For Ross Chua music has been a way to meet a variety of people and make some of his closest friends. He finds music magical and, at times, challenging. He almost always finds it satisfying.

“My favorite aspect of music is the way it naturally vitalizes a community experience,” said Chua, a 2016 graduate of Batavia High School and that year’s recipient of the John Mikulski Career Music Scholarship from the Genesee-Wyoming Music Educators Association.

“I am constantly seeking opportunities to connect with people, and often those overlap with music opportunities,” said Chua, the son of David and Allison Chua.

Ross Chua is featured this week in the Association’s virtual concert series, which began six weeks ago.

Chua, a baritone singer and multi-instrumentalist, performs an entertaining cover of Rick Astley’s chart-topping “Never Gonna Give You Up.” Chua’s interpretation of the pop song includes an original rap.

The nearly four-minute video – made at least partially on the Zoom video conferencing platform – finds Chua’s expressive eyes showing surprise, seriousness, and some playfulness. He is seen playing a ukulele, drums, guitar, a pocket trump – on which he solos – and, briefly, a slide whistle.

Chua, whose first instrument was a violin in first grade and who has been humming ever since he was born, earned his bachelor of music degree in music composition from Syracuse University. He has continued on toward a master of music in audio sound – while keeping an eye toward a future that will fulfill his desire to collaborate with other musicians as much as possible.

“The career paths I think are most conducive to that are working at a recording studio and managing a performance venue,” Chua said. “Both career paths seem like promising sources of social interaction.”

That interaction has been a big draw to Chua, who wrote a seven-minute symphony as a high school senior that was performed and recorded by the Genesee Symphony Orchestra. Chua used the recording as part of the college audition process.

“I have come to know such a vast array of humans throughout my time both in Batavia and Syracuse, and I am blessed to have spent time with so many wonderful friends and colleagues,” he said.

One of his favorite musical experiences was his first tour with Syracuse’s University Singers. It was the fall of his sophomore year, his first semester with the group. They performed for the National Collegiate Choral Organization Conference in New Orleans.

“It was incredibly exciting to tour the city and take in the rich musical culture of the area, and this was made even better by being able to share the experience with some of my closest friends,” Chua said. “Perhaps the most impactful part of the trip, though, was our final performance at the conference. We had prepared some intense repertoire, including Francis Poulenc’s ‘Sept Chanson,’ which was especially difficult. … the work ethic of the choir was palpable, and the culmination of our work performing for the NCCO is something that still fills me with immense pride.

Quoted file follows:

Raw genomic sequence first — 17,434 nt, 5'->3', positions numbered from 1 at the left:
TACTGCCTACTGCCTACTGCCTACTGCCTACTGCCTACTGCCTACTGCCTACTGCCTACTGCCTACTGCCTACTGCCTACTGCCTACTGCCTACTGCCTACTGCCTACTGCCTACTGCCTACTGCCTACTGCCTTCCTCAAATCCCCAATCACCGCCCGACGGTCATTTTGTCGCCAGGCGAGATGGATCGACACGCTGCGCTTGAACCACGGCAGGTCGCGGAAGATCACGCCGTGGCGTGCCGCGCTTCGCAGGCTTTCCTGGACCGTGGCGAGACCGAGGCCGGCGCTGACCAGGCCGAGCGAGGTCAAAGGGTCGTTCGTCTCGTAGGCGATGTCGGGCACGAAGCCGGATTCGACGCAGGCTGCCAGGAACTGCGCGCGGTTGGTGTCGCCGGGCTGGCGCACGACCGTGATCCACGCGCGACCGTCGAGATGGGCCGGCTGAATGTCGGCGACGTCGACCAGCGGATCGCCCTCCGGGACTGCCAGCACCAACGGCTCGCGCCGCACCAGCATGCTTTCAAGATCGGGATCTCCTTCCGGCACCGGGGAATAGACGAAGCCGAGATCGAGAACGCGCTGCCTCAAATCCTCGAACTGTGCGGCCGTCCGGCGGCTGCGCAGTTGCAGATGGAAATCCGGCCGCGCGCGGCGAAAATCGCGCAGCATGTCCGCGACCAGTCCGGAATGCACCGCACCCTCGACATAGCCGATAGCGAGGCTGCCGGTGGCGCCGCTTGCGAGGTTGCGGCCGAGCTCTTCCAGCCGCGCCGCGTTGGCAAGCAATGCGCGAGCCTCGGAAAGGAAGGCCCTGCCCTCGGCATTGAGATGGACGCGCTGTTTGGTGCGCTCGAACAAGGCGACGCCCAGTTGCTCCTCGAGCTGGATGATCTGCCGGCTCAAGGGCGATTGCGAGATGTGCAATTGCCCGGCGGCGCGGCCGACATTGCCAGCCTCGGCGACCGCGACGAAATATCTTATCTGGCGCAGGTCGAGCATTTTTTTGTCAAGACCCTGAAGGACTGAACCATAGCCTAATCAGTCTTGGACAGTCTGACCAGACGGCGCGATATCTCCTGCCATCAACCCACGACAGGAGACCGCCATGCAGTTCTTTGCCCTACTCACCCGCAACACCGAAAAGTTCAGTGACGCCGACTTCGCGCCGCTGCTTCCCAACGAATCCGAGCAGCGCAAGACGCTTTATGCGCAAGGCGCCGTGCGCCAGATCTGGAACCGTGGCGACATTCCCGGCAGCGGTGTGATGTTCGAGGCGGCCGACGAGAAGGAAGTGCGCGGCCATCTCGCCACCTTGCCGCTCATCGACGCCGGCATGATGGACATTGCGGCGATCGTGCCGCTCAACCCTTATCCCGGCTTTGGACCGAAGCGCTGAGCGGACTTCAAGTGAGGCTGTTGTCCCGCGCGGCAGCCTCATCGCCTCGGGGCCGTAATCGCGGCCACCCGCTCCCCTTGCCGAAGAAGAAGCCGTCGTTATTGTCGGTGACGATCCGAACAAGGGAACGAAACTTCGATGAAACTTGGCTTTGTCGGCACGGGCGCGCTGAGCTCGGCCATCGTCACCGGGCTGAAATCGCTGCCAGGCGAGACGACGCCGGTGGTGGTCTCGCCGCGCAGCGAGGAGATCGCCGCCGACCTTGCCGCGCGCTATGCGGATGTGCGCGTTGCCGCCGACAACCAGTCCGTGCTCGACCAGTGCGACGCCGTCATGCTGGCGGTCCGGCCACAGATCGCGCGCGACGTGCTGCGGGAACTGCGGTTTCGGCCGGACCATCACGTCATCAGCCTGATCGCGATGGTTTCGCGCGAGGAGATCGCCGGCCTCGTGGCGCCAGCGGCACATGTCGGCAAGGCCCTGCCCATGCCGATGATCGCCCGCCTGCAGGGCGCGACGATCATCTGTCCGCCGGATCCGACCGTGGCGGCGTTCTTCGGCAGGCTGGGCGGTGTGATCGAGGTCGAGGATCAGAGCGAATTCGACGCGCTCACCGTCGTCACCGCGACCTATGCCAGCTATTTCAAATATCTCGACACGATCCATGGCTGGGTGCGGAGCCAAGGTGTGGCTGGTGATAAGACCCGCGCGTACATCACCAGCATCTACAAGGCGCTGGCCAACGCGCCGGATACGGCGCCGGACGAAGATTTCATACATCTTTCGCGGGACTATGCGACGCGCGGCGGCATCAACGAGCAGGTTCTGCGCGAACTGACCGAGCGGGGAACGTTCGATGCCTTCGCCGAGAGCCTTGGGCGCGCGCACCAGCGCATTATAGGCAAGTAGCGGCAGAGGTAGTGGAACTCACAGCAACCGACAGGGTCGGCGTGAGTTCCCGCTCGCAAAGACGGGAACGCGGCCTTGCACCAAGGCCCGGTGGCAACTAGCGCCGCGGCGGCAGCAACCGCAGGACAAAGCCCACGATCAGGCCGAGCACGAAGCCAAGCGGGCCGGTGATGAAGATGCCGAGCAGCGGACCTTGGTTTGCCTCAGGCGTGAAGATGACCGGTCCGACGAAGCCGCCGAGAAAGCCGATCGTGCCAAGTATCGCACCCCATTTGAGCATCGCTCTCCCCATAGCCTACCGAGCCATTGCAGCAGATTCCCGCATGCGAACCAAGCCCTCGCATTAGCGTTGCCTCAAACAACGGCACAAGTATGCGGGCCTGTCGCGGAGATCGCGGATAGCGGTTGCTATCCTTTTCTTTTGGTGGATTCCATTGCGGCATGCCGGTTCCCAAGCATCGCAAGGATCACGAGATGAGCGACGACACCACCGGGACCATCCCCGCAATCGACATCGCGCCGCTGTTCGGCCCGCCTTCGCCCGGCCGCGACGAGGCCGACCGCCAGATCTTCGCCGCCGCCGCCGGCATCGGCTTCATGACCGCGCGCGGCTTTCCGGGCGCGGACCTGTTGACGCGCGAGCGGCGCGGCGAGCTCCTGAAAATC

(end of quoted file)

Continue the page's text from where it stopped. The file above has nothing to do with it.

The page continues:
“It was a powerful reminder of how satisfying singing can be,” he said, “especially when you challenge yourself and work to meet that challenge, and you collaborate with people you respect and admire.”

Among the influences Chua cited are Andrew Huang, a producer and YouTuber who Chua said “has an insanely massive body of work, both in variety and sheer quantity of releases.”

“He also has been a part of many collaborations, small scale and large scale, with other musicians and YouTubers,” Chua said.

Chua noted that Huang’s mission statement is simply “make music everywhere.”

“I aspire to have his commitment,” Chua said.

Chua has participated in several choirs at Syracuse. He was music director of his tenor/bass a cappella group, Orange Appeal, which performed last fall at Richmond Memorial Library in Batavia.

“It was really fun to have my college life and my home life cross paths,” said Chua, who was salutatorian of his graduating class and recipient of a Paolo Busti Cultural Foundation scholarship.

In high school, he had many musical pursuits, including high school orchestra, piano, jazz ensemble, chorus and barbershop quartette. He also appeared in high school plays and sang with the Rochester Philharmonic Orchestra’s Festival High School Chorale.

Chua wants to continue being involved with vocal groups.

“There’s something magical about creating music using nothing but what God gave you,” Chua said.

The GWMEA is celebrating the talent of high school musicians and recent alumni in a series of social media performances.

The John Mikulski Career Music Scholarship is awarded to two students each year who desire to pursue a career in music. Each year, students interested in the scholarship audition in front of a panel of judges and complete an interview process.

Previous performances in the GWMEA series have included guitarist Lowell Chamberlain of Alexander, flutist Lydia Geiger of Batavia and singers Andrea Gilebart of Batavia, Nicholas Allen of Alexander and trumpeter Elise Hoerbelt of Batavia.

Performances are posted across the GWMEA’s social media platforms, including Facebook (@GWMEA), Instagram (@gwmeamusic) and Twitter (@gwmea).

The videos will also be available Thursdays on

The GWMEA, which includes 11 schools in Genesee and Wyoming counties, works to enhance students’ musical experiences through solo and ensemble opportunities.

The goal of the online performances is to recognize the student musicians while also creating educational opportunities for viewers.

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